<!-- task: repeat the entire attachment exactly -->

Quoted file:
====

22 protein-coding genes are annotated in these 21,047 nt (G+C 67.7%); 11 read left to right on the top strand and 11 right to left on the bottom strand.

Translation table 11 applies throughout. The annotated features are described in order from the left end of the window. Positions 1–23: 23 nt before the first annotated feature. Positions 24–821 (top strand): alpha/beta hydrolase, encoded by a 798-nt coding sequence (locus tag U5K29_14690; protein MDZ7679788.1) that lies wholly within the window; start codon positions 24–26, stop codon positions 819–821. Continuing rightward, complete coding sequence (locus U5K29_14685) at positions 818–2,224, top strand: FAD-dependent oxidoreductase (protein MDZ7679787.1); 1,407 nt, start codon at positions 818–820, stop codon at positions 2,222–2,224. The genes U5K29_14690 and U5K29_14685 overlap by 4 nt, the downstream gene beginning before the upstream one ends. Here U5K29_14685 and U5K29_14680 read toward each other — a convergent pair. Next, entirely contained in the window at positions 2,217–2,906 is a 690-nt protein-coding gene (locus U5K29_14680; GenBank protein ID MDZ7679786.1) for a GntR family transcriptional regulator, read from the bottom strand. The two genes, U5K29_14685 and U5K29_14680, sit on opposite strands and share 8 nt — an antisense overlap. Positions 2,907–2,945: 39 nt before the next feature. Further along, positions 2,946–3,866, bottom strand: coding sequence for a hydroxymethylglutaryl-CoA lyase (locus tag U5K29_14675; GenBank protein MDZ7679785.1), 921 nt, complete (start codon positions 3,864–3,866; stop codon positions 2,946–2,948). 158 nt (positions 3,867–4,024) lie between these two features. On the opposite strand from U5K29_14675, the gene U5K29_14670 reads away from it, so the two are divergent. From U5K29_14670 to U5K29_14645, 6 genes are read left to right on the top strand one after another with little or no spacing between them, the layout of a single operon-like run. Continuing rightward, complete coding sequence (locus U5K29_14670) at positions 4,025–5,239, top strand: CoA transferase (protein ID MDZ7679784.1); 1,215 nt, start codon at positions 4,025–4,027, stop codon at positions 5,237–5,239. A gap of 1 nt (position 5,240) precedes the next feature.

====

22 protein-coding genes are annotated in these 21,047 nt (G+C 67.7%); 11 read left to right on the top strand and 11 right to left on the bottom strand.

Translation table 11 applies throughout. The annotated features are described in order from the left end of the window. Positions 1–23: 23 nt before the first annotated feature. Positions 24–821 (top strand): alpha/beta hydrolase, encoded by a 798-nt coding sequence (locus tag U5K29_14690; protein MDZ7679788.1) that lies wholly within the window; start codon positions 24–26, stop codon positions 819–821. Continuing rightward, complete coding sequence (locus U5K29_14685) at positions 818–2,224, top strand: FAD-dependent oxidoreductase (protein MDZ7679787.1); 1,407 nt, start codon at positions 818–820, stop codon at positions 2,222–2,224. The genes U5K29_14690 and U5K29_14685 overlap by 4 nt, the downstream gene beginning before the upstream one ends. Here U5K29_14685 and U5K29_14680 read toward each other — a convergent pair. Next, entirely contained in the window at positions 2,217–2,906 is a 690-nt protein-coding gene (locus U5K29_14680; GenBank protein ID MDZ7679786.1) for a GntR family transcriptional regulator, read from the bottom strand. The two genes, U5K29_14685 and U5K29_14680, sit on opposite strands and share 8 nt — an antisense overlap. Positions 2,907–2,945: 39 nt before the next feature. Further along, positions 2,946–3,866, bottom strand: coding sequence for a hydroxymethylglutaryl-CoA lyase (locus tag U5K29_14675; GenBank protein MDZ7679785.1), 921 nt, complete (start codon positions 3,864–3,866; stop codon positions 2,946–2,948). 158 nt (positions 3,867–4,024) lie between these two features. On the opposite strand from U5K29_14675, the gene U5K29_14670 reads away from it, so the two are divergent. From U5K29_14670 to U5K29_14645, 6 genes are read left to right on the top strand one after another with little or no spacing between them, the layout of a single operon-like run. Continuing rightward, complete coding sequence (locus U5K29_14670) at positions 4,025–5,239, top strand: CoA transferase (protein ID MDZ7679784.1); 1,215 nt, start codon at positions 4,025–4,027, stop codon at positions 5,237–5,239. A gap of 1 nt (position 5,240) precedes the next feature.